It makes sense that the cover of The Perfect Fruit: Good Breeding, Bad Seeds and the Hunt for the Elusive Pluot by Chip Brantley should be a still life of luscious fruits. The book is a history of the San Joaquin Valley in California, fruit farming, and hybridization told by a charming young man who meets any number of fascinating characters during his investigations. I learned why the plums I buy at the supermarket in the summer vary so in quality (plums only have a two week harvest period, so the plums of July are not the plums of August) and that there are many delicious pluot or plumcot hybrids, a combination of plum and apricot, that I will be happy to put in my market basket this summer.
It is less understandable why Where the God of Love Hangs Out, Amy Bloom’s collection of interconnected short stories about the vagaries and varieties of Love, should feature a cherry and a peach. Apricot? There is no hint in this book, as sublime as it is, that life is a bowl of cherries. Do the fruits compel us to pick up the book and carry it out of the bookstore with us. Or has the bowl of beautiful apples and plums on the cover of her wonderful best selling novel Away become a talisman, promising best sellerdom for this book as well?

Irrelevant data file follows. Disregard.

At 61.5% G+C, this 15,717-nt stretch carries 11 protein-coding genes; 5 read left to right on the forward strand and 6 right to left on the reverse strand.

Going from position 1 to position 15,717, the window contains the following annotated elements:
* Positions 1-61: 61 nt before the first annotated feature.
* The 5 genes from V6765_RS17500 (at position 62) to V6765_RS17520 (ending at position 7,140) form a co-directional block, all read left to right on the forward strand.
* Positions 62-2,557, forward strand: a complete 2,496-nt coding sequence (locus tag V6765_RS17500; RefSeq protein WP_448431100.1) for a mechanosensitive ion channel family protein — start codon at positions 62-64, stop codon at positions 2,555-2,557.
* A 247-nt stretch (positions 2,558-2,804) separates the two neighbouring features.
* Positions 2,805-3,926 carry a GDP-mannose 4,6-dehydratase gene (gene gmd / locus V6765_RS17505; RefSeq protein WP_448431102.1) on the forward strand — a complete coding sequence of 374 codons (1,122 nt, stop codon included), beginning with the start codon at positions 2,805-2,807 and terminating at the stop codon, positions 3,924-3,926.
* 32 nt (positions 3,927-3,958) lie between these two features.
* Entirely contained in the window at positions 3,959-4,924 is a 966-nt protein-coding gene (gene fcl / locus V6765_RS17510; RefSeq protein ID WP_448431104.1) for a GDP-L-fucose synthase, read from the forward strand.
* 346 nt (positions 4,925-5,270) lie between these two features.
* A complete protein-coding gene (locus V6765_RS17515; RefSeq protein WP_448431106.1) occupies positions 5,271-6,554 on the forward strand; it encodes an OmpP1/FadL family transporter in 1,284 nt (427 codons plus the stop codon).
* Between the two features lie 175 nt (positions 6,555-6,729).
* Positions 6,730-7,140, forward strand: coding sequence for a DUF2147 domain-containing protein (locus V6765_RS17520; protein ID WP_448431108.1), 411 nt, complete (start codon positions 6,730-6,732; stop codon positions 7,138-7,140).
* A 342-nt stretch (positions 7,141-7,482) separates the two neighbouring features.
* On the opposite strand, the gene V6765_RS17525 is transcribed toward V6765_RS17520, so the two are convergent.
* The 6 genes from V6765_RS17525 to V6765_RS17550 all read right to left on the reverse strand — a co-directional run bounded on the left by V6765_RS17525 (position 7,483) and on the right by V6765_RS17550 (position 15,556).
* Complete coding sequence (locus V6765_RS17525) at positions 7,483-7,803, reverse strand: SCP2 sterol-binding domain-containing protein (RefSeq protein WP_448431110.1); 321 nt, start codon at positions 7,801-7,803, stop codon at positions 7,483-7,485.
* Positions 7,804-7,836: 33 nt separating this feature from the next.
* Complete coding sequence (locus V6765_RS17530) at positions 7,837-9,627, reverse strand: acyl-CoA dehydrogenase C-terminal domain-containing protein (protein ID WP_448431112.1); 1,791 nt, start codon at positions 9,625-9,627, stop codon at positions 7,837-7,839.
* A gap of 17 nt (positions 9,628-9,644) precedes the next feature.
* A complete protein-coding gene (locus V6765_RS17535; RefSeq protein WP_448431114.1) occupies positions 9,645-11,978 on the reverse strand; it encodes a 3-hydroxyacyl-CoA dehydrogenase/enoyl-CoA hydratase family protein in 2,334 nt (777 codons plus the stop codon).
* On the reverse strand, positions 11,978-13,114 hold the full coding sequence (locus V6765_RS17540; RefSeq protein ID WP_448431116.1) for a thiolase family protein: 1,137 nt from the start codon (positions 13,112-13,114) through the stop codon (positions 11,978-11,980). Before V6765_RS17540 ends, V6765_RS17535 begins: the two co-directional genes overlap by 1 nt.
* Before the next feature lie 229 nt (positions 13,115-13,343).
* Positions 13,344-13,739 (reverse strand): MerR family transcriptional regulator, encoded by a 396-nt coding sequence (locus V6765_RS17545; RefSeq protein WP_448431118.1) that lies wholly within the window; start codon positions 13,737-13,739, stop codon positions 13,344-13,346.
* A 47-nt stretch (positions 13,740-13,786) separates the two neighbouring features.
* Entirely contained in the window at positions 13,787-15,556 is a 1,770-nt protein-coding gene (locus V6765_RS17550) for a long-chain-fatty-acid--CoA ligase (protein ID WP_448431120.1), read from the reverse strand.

Nicholson Baker’s new book, The Anthologist, is about a free verse poet who has put togetehr an anthology of rhyming poetry. He needs to write the introduction but he is blocked. In his obsessive peregrinations about poetry, rhythm, popular music, the lives of other poets and his predicament, he has driven away his girl friend and found any number of ways to avoid his desk. The book is a disquisition on poetry and where we find it, learned and often hilarious. It drove me to my bookshelf and the library to reread some of the poets he mentions. Maybe it is not so far fetched that there is a perfect plum on the cover of this book. Maybe he was thinking of William Carlos Williams irresistable plums:
This is just to say
I have eaten
that were in
you were probably
they were delicious
and so cold